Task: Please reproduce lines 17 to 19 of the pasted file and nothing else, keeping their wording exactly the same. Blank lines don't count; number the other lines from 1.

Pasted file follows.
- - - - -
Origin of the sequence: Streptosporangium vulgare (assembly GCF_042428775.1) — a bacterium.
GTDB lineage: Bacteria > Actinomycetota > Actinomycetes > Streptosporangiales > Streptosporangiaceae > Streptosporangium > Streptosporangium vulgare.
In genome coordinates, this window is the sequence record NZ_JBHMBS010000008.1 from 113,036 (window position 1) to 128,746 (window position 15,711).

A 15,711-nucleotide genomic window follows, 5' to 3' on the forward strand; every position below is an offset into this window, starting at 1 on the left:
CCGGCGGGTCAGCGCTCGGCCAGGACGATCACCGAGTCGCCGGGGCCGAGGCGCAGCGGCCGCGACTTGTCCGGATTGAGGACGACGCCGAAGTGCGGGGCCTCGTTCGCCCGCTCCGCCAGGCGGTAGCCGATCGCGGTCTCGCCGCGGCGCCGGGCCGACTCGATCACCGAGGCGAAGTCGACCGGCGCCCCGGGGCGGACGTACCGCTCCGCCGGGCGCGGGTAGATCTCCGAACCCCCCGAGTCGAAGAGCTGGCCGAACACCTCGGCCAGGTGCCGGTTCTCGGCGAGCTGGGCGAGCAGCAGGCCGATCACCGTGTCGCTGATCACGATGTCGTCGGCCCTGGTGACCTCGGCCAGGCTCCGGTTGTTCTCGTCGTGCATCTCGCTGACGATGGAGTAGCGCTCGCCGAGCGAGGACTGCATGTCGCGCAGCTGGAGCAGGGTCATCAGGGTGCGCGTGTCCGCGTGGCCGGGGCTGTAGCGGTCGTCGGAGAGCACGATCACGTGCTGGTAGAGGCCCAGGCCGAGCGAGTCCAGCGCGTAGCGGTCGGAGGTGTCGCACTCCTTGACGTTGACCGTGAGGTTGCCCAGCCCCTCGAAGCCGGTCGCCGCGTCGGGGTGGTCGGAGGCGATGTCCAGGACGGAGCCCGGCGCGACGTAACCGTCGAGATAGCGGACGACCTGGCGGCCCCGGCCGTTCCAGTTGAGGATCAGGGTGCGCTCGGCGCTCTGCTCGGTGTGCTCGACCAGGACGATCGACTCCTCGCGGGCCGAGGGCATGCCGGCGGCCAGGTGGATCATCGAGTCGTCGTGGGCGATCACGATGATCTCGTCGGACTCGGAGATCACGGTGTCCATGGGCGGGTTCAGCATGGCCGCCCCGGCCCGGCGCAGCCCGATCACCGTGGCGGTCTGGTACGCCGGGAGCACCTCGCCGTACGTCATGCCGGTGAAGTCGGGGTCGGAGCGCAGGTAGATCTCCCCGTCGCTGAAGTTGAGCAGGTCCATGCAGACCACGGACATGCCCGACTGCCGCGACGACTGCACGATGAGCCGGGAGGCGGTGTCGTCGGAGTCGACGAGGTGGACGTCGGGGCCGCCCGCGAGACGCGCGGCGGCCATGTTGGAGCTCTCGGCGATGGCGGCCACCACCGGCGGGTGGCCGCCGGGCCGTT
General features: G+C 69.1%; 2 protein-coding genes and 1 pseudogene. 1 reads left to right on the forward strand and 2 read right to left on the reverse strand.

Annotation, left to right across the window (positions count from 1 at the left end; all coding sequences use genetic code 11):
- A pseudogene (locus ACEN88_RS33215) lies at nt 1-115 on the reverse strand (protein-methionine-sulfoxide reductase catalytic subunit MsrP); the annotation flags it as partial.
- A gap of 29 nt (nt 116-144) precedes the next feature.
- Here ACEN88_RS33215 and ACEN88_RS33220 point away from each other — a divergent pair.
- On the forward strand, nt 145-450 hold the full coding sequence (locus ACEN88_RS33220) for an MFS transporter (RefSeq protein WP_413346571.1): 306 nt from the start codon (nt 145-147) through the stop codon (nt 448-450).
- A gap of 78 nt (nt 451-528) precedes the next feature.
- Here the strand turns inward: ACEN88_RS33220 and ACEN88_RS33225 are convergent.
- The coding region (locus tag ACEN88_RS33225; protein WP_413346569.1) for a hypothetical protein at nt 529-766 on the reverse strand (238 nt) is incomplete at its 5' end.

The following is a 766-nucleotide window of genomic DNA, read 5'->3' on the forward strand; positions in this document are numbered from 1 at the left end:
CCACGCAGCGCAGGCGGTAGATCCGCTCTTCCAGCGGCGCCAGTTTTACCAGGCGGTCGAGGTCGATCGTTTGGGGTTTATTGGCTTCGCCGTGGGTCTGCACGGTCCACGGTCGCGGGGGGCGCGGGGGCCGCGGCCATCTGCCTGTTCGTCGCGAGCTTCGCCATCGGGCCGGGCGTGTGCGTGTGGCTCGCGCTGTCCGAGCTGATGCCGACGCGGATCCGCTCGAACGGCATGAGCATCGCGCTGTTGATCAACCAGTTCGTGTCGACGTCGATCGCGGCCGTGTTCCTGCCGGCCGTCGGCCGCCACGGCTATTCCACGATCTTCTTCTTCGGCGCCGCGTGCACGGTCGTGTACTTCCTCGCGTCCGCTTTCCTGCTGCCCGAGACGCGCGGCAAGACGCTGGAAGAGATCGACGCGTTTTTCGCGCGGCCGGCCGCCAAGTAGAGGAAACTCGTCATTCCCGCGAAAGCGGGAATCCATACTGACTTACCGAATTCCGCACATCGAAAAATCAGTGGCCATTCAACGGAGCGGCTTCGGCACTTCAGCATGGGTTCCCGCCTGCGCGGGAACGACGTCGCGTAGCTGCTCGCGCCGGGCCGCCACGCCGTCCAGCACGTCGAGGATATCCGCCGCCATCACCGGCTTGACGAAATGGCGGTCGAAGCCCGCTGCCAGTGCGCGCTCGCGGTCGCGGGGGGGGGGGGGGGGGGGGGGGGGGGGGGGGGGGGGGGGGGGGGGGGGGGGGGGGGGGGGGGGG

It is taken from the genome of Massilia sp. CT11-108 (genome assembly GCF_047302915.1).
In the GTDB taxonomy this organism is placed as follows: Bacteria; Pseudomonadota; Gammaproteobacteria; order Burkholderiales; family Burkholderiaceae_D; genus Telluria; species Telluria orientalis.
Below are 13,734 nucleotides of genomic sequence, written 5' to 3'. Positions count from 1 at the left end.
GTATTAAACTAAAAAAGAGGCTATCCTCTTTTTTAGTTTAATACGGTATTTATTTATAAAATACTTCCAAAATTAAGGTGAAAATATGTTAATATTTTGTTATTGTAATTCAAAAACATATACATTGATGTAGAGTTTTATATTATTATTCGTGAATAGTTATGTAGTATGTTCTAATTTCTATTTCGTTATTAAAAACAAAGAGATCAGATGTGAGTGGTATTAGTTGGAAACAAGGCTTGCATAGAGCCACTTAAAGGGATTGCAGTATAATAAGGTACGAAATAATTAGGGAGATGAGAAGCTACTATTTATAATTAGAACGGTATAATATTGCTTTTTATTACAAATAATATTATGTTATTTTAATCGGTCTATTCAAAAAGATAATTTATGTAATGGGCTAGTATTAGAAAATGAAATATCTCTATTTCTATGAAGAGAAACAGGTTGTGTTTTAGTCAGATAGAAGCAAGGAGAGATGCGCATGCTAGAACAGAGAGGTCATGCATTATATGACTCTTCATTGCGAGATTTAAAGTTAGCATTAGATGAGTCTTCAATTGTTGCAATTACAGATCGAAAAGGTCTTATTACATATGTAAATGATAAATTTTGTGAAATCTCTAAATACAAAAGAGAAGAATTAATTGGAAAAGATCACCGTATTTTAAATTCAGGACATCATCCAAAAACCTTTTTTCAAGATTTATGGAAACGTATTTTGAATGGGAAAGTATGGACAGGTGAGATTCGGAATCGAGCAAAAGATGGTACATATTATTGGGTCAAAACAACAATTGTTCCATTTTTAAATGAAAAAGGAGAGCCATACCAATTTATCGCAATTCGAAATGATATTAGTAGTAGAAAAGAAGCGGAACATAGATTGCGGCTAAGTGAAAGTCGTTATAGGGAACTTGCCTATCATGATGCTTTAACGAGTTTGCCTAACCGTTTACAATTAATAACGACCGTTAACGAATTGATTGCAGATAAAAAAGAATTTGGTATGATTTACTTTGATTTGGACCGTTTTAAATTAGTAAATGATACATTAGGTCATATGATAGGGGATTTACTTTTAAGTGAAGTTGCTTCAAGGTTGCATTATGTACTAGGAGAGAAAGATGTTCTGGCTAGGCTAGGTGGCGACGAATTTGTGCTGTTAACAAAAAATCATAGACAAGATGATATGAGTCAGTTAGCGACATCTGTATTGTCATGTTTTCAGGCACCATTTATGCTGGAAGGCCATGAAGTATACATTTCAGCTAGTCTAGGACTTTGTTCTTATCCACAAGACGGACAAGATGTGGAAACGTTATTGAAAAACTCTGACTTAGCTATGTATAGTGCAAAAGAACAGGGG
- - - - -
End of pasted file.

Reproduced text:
It is taken from the genome of Massilia sp. CT11-108 (genome assembly GCF_047302915.1).
In the GTDB taxonomy this organism is placed as follows: Bacteria; Pseudomonadota; Gammaproteobacteria; order Burkholderiales; family Burkholderiaceae_D; genus Telluria; species Telluria orientalis.
Below are 13,734 nucleotides of genomic sequence, written 5' to 3'. Positions count from 1 at the left end.